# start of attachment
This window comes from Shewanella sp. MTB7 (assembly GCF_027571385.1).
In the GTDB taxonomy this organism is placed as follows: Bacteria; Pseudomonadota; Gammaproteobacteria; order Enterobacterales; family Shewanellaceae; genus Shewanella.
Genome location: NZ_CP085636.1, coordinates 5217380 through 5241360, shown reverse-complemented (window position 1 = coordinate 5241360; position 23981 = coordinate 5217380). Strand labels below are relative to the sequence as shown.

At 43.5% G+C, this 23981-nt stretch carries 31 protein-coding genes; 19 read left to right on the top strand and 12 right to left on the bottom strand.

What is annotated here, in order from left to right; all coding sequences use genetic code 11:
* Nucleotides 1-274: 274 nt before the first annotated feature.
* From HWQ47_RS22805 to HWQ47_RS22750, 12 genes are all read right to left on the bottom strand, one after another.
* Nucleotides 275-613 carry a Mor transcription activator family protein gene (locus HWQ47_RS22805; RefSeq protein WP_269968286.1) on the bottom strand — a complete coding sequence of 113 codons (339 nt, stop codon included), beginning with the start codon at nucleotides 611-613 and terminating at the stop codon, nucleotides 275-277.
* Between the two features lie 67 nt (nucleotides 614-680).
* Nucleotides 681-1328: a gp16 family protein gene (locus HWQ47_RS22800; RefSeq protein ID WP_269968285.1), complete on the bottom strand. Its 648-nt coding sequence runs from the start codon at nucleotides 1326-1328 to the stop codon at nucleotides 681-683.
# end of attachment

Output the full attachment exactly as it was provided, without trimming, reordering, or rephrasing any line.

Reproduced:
This window comes from Shewanella sp. MTB7 (assembly GCF_027571385.1).
In the GTDB taxonomy this organism is placed as follows: Bacteria; Pseudomonadota; Gammaproteobacteria; order Enterobacterales; family Shewanellaceae; genus Shewanella.
Genome location: NZ_CP085636.1, coordinates 5217380 through 5241360, shown reverse-complemented (window position 1 = coordinate 5241360; position 23981 = coordinate 5217380). Strand labels below are relative to the sequence as shown.

At 43.5% G+C, this 23981-nt stretch carries 31 protein-coding genes; 19 read left to right on the top strand and 12 right to left on the bottom strand.

What is annotated here, in order from left to right; all coding sequences use genetic code 11:
* Nucleotides 1-274: 274 nt before the first annotated feature.
* From HWQ47_RS22805 to HWQ47_RS22750, 12 genes are all read right to left on the bottom strand, one after another.
* Nucleotides 275-613 carry a Mor transcription activator family protein gene (locus HWQ47_RS22805; RefSeq protein WP_269968286.1) on the bottom strand — a complete coding sequence of 113 codons (339 nt, stop codon included), beginning with the start codon at nucleotides 611-613 and terminating at the stop codon, nucleotides 275-277.
* Between the two features lie 67 nt (nucleotides 614-680).
* Nucleotides 681-1328: a gp16 family protein gene (locus HWQ47_RS22800; RefSeq protein ID WP_269968285.1), complete on the bottom strand. Its 648-nt coding sequence runs from the start codon at nucleotides 1326-1328 to the stop codon at nucleotides 681-683.